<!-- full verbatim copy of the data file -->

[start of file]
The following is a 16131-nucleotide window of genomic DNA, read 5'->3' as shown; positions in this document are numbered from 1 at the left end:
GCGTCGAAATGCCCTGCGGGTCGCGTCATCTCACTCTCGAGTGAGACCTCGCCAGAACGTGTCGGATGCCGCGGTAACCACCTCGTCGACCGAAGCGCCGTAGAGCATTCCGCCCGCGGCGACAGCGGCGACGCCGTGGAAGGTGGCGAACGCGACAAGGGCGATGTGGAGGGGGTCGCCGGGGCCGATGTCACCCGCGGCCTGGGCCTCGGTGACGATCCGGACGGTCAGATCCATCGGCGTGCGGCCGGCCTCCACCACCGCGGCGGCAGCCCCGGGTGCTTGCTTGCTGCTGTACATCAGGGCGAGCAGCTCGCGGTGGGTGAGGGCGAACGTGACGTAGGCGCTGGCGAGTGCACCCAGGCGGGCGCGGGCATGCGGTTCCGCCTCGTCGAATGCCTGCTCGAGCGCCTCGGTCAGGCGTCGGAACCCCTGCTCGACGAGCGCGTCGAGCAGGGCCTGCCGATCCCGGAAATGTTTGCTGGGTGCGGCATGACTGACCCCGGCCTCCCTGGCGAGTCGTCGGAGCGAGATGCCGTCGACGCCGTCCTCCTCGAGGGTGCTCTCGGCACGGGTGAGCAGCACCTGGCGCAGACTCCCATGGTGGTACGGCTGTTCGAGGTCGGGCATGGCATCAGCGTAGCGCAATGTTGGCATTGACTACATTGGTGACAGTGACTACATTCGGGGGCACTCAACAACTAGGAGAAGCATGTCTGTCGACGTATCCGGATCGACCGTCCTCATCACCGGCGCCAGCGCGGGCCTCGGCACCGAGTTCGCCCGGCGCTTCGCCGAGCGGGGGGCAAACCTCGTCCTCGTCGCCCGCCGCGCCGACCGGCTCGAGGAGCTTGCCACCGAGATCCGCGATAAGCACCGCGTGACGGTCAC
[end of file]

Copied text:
The following is a 16131-nucleotide window of genomic DNA, read 5'->3' as shown; positions in this document are numbered from 1 at the left end:
GCGTCGAAATGCCCTGCGGGTCGCGTCATCTCACTCTCGAGTGAGACCTCGCCAGAACGTGTCGGATGCCGCGGTAACCACCTCGTCGACCGAAGCGCCGTAGAGCATTCCGCCCGCGGCGACAGCGGCGACGCCGTGGAAGGTGGCGAACGCGACAAGGGCGATGTGGAGGGGGTCGCCGGGGCCGATGTCACCCGCGGCCTGGGCCTCGGTGACGATCCGGACGGTCAGATCCATCGGCGTGCGGCCGGCCTCCACCACCGCGGCGGCAGCCCCGGGTGCTTGCTTGCTGCTGTACATCAGGGCGAGCAGCTCGCGGTGGGTGAGGGCGAACGTGACGTAGGCGCTGGCGAGTGCACCCAGGCGGGCGCGGGCATGCGGTTCCGCCTCGTCGAATGCCTGCTCGAGCGCCTCGGTCAGGCGTCGGAACCCCTGCTCGACGAGCGCGTCGAGCAGGGCCTGCCGATCCCGGAAATGTTTGCTGGGTGCGGCATGACTGACCCCGGCCTCCCTGGCGAGTCGTCGGAGCGAGATGCCGTCGACGCCGTCCTCCTCGAGGGTGCTCTCGGCACGGGTGAGCAGCACCTGGCGCAGACTCCCATGGTGGTACGGCTGTTCGAGGTCGGGCATGGCATCAGCGTAGCGCAATGTTGGCATTGACTACATTGGTGACAGTGACTACATTCGGGGGCACTCAACAACTAGGAGAAGCATGTCTGTCGACGTATCCGGATCGACCGTCCTCATCACCGGCGCCAGCGCGGGCCTCGGCACCGAGTTCGCCCGGCGCTTCGCCGAGCGGGGGGCAAACCTCGTCCTCGTCGCCCGCCGCGCCGACCGGCTCGAGGAGCTTGCCACCGAGATCCGCGATAAGCACCGCGTGACGGTCAC